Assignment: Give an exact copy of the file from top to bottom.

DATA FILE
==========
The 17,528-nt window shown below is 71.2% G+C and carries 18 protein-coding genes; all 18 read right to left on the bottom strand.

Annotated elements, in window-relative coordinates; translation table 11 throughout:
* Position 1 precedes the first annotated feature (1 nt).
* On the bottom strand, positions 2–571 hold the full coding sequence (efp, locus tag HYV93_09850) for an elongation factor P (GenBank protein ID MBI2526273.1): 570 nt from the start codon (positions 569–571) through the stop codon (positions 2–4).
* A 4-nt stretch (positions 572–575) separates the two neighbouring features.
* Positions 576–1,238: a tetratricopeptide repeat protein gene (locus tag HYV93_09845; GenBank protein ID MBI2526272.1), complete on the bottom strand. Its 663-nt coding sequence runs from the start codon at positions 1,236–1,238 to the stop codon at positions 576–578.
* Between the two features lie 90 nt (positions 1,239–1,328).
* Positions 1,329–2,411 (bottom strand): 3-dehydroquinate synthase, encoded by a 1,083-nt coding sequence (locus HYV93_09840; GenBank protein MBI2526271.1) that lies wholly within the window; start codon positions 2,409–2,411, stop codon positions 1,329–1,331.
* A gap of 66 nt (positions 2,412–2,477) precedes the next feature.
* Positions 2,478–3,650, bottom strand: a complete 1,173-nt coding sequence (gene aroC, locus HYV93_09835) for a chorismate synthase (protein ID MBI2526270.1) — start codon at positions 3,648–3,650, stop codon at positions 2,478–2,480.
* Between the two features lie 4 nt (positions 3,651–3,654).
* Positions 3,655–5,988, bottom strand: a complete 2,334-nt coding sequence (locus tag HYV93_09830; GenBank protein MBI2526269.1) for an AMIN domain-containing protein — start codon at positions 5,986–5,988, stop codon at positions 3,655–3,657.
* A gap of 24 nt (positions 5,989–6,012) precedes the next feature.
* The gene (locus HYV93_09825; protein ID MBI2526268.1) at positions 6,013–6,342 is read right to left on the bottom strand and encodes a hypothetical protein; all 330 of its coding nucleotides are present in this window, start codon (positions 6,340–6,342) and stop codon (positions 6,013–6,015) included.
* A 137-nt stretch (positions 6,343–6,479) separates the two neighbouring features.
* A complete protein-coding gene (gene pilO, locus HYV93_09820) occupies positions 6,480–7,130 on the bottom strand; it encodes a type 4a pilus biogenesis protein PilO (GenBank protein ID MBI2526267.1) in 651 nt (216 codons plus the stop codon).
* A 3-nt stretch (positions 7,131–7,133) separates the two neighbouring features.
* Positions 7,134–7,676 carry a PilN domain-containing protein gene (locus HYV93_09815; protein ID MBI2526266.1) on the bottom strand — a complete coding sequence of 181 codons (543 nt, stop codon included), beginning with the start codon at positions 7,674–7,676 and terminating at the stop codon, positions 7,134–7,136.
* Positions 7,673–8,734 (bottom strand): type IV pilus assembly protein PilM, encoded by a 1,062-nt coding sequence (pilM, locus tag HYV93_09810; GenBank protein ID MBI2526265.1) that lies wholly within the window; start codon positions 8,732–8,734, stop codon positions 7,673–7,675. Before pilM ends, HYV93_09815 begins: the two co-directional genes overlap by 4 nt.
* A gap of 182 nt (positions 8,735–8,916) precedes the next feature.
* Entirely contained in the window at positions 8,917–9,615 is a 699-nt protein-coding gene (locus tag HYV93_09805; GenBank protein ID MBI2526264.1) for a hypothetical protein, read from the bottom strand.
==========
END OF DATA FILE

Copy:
The 17,528-nt window shown below is 71.2% G+C and carries 18 protein-coding genes; all 18 read right to left on the bottom strand.

Annotated elements, in window-relative coordinates; translation table 11 throughout:
* Position 1 precedes the first annotated feature (1 nt).
* On the bottom strand, positions 2–571 hold the full coding sequence (efp, locus tag HYV93_09850) for an elongation factor P (GenBank protein ID MBI2526273.1): 570 nt from the start codon (positions 569–571) through the stop codon (positions 2–4).
* A 4-nt stretch (positions 572–575) separates the two neighbouring features.
* Positions 576–1,238: a tetratricopeptide repeat protein gene (locus tag HYV93_09845; GenBank protein ID MBI2526272.1), complete on the bottom strand. Its 663-nt coding sequence runs from the start codon at positions 1,236–1,238 to the stop codon at positions 576–578.
* Between the two features lie 90 nt (positions 1,239–1,328).
* Positions 1,329–2,411 (bottom strand): 3-dehydroquinate synthase, encoded by a 1,083-nt coding sequence (locus HYV93_09840; GenBank protein MBI2526271.1) that lies wholly within the window; start codon positions 2,409–2,411, stop codon positions 1,329–1,331.
* A gap of 66 nt (positions 2,412–2,477) precedes the next feature.
* Positions 2,478–3,650, bottom strand: a complete 1,173-nt coding sequence (gene aroC, locus HYV93_09835) for a chorismate synthase (protein ID MBI2526270.1) — start codon at positions 3,648–3,650, stop codon at positions 2,478–2,480.
* Between the two features lie 4 nt (positions 3,651–3,654).
* Positions 3,655–5,988, bottom strand: a complete 2,334-nt coding sequence (locus tag HYV93_09830; GenBank protein MBI2526269.1) for an AMIN domain-containing protein — start codon at positions 5,986–5,988, stop codon at positions 3,655–3,657.
* A gap of 24 nt (positions 5,989–6,012) precedes the next feature.
* The gene (locus HYV93_09825; protein ID MBI2526268.1) at positions 6,013–6,342 is read right to left on the bottom strand and encodes a hypothetical protein; all 330 of its coding nucleotides are present in this window, start codon (positions 6,340–6,342) and stop codon (positions 6,013–6,015) included.
* A 137-nt stretch (positions 6,343–6,479) separates the two neighbouring features.
* A complete protein-coding gene (gene pilO, locus HYV93_09820) occupies positions 6,480–7,130 on the bottom strand; it encodes a type 4a pilus biogenesis protein PilO (GenBank protein ID MBI2526267.1) in 651 nt (216 codons plus the stop codon).
* A 3-nt stretch (positions 7,131–7,133) separates the two neighbouring features.
* Positions 7,134–7,676 carry a PilN domain-containing protein gene (locus HYV93_09815; protein ID MBI2526266.1) on the bottom strand — a complete coding sequence of 181 codons (543 nt, stop codon included), beginning with the start codon at positions 7,674–7,676 and terminating at the stop codon, positions 7,134–7,136.
* Positions 7,673–8,734 (bottom strand): type IV pilus assembly protein PilM, encoded by a 1,062-nt coding sequence (pilM, locus tag HYV93_09810; GenBank protein ID MBI2526265.1) that lies wholly within the window; start codon positions 8,732–8,734, stop codon positions 7,673–7,675. Before pilM ends, HYV93_09815 begins: the two co-directional genes overlap by 4 nt.
* A gap of 182 nt (positions 8,735–8,916) precedes the next feature.
* Entirely contained in the window at positions 8,917–9,615 is a 699-nt protein-coding gene (locus tag HYV93_09805; GenBank protein ID MBI2526264.1) for a hypothetical protein, read from the bottom strand.